Before we left for Europe, I asked a friend of mine–a co-worker from Italy–what nice things I could do with my wife in Amsterdam.
He shook his head. “Your wife? Already you have ruined Amsterdam.”
And I can kind of see what he means. Kristy is an excellent guide to places like the Rijksmuseum. She takes me safely through crowded streets, up and down stairs, in and out of alleyways, and around piles of dog shit. But I’ve noticed a certain selectivity in what she points out to me as we travel. She mentions bakeries, souvenir shops, and old churches. So far, in Amsterdam, we have passed no coffee shops, sex shops, or gentlemen’s clubs. Perhaps the city, once home to many English Puritans, has retained a heritage of restraint and temperance?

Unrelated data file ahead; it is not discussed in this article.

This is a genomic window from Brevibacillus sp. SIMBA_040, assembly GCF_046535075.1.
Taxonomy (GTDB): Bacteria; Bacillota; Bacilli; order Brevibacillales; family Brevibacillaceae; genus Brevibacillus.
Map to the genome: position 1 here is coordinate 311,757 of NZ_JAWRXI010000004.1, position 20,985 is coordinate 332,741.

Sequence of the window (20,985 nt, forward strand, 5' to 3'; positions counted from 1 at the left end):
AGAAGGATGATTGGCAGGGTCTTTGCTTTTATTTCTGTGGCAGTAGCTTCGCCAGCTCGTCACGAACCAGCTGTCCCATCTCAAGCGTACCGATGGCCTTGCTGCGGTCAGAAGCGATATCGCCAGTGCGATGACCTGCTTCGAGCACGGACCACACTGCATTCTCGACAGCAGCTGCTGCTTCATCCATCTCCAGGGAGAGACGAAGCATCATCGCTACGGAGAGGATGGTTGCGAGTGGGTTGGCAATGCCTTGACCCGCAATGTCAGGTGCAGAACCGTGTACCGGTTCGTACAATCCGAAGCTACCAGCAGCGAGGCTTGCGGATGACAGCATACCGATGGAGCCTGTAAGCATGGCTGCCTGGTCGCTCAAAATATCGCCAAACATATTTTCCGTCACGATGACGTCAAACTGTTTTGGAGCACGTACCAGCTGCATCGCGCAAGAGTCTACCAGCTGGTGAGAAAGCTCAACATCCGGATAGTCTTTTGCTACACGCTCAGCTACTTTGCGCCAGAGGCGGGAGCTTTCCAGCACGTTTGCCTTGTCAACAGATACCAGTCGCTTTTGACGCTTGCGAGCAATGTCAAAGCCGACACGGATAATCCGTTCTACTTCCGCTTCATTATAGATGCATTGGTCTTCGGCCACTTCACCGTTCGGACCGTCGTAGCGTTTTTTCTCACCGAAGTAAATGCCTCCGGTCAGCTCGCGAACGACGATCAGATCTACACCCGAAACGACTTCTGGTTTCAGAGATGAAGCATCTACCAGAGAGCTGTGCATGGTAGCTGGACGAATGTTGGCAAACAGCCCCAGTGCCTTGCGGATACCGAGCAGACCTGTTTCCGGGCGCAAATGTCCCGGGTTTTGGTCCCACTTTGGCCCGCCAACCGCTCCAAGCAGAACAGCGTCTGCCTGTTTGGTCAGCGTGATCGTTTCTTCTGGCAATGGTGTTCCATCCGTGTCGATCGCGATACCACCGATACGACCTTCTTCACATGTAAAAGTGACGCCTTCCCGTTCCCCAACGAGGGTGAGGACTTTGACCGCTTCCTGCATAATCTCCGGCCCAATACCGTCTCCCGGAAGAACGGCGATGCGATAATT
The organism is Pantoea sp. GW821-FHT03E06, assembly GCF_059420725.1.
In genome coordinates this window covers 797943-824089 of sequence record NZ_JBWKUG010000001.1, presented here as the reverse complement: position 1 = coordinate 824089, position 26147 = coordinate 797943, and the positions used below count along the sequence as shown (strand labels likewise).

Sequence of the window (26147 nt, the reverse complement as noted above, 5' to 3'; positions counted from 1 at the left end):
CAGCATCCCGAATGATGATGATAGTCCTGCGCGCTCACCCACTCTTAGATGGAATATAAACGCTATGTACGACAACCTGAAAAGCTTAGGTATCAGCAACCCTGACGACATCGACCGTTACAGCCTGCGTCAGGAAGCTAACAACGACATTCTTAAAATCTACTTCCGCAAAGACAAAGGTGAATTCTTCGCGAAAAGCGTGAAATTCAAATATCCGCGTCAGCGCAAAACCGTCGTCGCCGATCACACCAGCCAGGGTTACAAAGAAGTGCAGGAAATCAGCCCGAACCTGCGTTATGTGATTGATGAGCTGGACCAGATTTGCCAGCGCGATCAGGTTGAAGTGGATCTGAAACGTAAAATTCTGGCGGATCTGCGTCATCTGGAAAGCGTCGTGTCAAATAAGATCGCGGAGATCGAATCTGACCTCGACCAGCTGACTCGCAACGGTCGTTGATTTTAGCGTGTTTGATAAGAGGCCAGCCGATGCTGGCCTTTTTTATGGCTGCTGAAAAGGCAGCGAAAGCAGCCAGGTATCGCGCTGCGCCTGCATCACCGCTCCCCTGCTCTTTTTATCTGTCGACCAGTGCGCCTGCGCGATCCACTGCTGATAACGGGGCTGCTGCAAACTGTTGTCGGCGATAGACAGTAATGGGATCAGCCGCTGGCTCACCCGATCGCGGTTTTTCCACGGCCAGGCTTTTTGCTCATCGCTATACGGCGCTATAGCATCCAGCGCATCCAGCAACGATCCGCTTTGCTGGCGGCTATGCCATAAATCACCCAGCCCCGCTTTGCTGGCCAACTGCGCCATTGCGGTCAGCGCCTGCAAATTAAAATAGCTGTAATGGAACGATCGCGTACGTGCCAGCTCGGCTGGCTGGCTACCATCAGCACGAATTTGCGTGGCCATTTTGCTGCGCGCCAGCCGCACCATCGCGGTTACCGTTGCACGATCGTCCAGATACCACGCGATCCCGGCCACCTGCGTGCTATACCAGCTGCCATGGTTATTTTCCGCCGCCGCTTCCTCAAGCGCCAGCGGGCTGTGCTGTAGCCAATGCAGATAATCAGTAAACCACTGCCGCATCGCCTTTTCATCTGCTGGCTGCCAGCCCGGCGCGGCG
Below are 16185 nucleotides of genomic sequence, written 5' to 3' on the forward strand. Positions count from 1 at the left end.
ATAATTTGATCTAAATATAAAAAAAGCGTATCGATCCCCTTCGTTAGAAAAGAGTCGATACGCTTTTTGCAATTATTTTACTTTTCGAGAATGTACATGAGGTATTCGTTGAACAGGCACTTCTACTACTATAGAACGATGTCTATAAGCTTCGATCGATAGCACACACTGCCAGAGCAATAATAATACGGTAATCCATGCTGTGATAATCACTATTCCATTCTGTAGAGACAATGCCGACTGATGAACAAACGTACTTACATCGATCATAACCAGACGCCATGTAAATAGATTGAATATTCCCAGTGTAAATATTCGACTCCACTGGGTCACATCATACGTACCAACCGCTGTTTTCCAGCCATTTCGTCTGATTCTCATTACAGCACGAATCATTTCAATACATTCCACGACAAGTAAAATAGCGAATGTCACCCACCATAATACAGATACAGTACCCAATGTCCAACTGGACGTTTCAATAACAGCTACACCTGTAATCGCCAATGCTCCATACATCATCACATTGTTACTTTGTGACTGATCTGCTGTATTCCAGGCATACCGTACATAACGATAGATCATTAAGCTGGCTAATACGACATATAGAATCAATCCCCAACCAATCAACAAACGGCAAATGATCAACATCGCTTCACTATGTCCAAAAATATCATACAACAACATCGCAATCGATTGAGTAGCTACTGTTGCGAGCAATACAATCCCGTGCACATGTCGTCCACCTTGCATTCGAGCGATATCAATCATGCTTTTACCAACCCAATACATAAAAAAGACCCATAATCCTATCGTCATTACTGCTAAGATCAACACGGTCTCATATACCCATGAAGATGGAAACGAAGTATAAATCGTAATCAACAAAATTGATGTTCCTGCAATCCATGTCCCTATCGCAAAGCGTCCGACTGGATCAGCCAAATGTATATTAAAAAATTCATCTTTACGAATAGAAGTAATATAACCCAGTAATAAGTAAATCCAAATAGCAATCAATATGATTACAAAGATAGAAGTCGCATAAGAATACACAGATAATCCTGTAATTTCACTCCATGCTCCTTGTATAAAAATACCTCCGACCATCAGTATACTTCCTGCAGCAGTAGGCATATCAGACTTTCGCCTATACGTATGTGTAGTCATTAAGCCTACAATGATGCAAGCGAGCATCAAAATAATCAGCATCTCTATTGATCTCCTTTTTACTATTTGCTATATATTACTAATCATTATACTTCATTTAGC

Either way, the city is adorable, with its canals and tall, narrow buildings. Kristy wonders about the possibility of moving here. I am open to the possibility, even if my Italian friend’s words suggest that it might be a bad idea.
Our hotel–Hotel Clemens–is lovely, and it’s staffed with the friendliest people we’ve met on the trip. These are the steps just inside the door to the hotel. (There is no elevator.)
Notice how the stairs curve sharply at the top and grow steeper? Good times! The concierge carried both our suitcases up these stairs, plus another (similar) set to the second floor, where we have our room. He refused a tip, saying, “You will be here three days. We [the hotel staff] must take care of you.”
Almost everyone here speaks impeccable English–better, in fact, than many people from the United States. We asked our waiter about it after dinner, and he credited American pop culture, noting that you pick up a lot by listening to American music and watching American movies. Cultural imperialism at work!
Tomorrow, we have a seven hour walking tour, which includes a canal trip and the Anne Frank House.